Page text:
Colombo Fort, Sri Lanka

Narrow Gauge Railways back in service again in Sri Lanka

By Asela K. Kulatunga, Secretary of Sri Lanka Rail Fans Society

Courtesy: The Island of Thursday February 23rd 2012

Sentinal Steam Rail Car No. 331, V2 Class - narrow gauge (KV line). The only working model left in the world
Sentinal Steam Rail Car No. 331, V2 Class - narrow gauge (KV line). The only working model left in the world. Photo courtesy Railways of Sri Lanka by David Hyatt
Camel Steam Rail Car V2 331 and Narrow Gauge Steam Locomotive
Camel Steam Rail Car V2 331 and Narrow Gauge Steam Locomotive

For the second time in the history of Sri Lankan Railways, narrow gauge Railways are back in action from 4th of February 2012 at Oyamaduwa, Deyata Kirula exhibition premises, Anuradhapura.

Originally, narrow gauge railways were used in three sections of Sri Lanka where sharp curves were available due to the geography of the region. The main difference of narrow gauge was the width of the track: for narrow gauge the standard was 2 feet 6 inches while for broad gauge it was 5 feet 6 inches.

Originally these type of railways were used way back in 1906 connecting broad gauge from Nanu Oya to Ragala via Nuwara Eliya, popularly known as Uda-Puswellawa or UPR line. However, among the narrow gauge lines the longest line was laid along Kelani valley lasted for a long period for closer to a century and popular one. This line had two stretches. The main line was from Fort to Openayake via Avissawella and Ratnapura.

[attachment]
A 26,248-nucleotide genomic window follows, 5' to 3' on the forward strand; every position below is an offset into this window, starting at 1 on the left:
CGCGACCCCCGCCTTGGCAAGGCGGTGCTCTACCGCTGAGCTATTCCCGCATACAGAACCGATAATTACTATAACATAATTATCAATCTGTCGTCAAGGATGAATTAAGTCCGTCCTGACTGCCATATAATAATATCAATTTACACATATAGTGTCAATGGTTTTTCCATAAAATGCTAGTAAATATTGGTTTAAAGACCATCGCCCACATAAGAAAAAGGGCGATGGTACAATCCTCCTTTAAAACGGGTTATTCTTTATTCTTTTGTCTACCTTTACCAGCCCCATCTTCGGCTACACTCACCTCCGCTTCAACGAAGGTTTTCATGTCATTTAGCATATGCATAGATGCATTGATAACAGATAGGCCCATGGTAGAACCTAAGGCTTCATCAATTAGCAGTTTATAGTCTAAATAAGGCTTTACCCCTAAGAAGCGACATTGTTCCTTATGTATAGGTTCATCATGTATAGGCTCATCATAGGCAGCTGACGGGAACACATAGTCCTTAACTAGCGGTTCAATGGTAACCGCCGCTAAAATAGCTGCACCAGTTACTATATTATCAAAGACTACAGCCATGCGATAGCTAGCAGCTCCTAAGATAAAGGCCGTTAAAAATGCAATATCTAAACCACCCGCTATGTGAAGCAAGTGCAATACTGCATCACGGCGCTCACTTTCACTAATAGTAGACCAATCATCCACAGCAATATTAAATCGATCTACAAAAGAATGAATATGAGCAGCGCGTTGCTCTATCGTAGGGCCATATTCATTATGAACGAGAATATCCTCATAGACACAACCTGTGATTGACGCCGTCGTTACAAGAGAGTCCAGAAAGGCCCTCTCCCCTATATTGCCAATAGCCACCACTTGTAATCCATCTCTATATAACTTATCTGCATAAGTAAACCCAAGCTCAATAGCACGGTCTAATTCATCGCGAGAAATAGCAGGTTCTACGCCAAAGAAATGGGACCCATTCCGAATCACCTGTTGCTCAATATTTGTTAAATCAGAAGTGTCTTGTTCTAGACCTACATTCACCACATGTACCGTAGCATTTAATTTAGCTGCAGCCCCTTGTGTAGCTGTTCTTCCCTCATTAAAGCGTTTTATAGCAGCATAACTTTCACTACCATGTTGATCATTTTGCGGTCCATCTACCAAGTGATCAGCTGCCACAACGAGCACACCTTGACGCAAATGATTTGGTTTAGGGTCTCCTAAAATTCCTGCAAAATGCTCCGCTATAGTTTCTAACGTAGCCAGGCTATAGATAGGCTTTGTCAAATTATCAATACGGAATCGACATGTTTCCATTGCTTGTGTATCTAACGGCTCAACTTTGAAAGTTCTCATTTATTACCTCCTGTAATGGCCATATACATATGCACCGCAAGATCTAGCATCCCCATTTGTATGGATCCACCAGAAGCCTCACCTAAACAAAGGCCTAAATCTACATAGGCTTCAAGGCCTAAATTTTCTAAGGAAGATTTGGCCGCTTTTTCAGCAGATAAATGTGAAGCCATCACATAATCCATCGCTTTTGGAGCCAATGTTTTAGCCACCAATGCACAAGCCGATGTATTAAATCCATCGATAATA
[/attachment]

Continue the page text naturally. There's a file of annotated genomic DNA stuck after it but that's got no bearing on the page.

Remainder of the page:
In addition, there was a branch line from Avissawella to Yatiyantota. Except, the Openayake line, Avissawella to Yatiyantota and UPR lines were removed during the Second World War period by the British due to lack of revenue. The Openayake line also was shortened to Ratnapura sometime back and in 1974, even terminus of KV line was further shortened to Avissawella and later to Homagama.

The main reasons behind the extinction of narrow gauge railways were due to the lack of speedy operations. This was due to the sharp curves occurring regularly along the tracks. In order to overcome this problem during the latter part of the 1990s, Fort to Avissawella stretch was converted to a broad gauge track. During this transformation, for a short period, both lines were kept available using one rail in addition to broad gauge track.

The completion of this conversion took place in 1997 and after that rolling stock of narrow gauge were restricted to a shed only and some of them were sold as scrap and only few locomotives of steam and diesel and one steam rail car were kept in the running shed at Dematagoda and did not even start the engines of these locomotives afterwards.

However, due to keen interests by the present GMR, Mr. B.A.P Ariyaratne and with the blessings from Honourable Minister for Transports, Mr. Kumara Welgama, a team of railway technical staff undertook this massive project to restore two locomotives to be operated in Deyata Kirula exhibition nearly 10 months before the exhibition.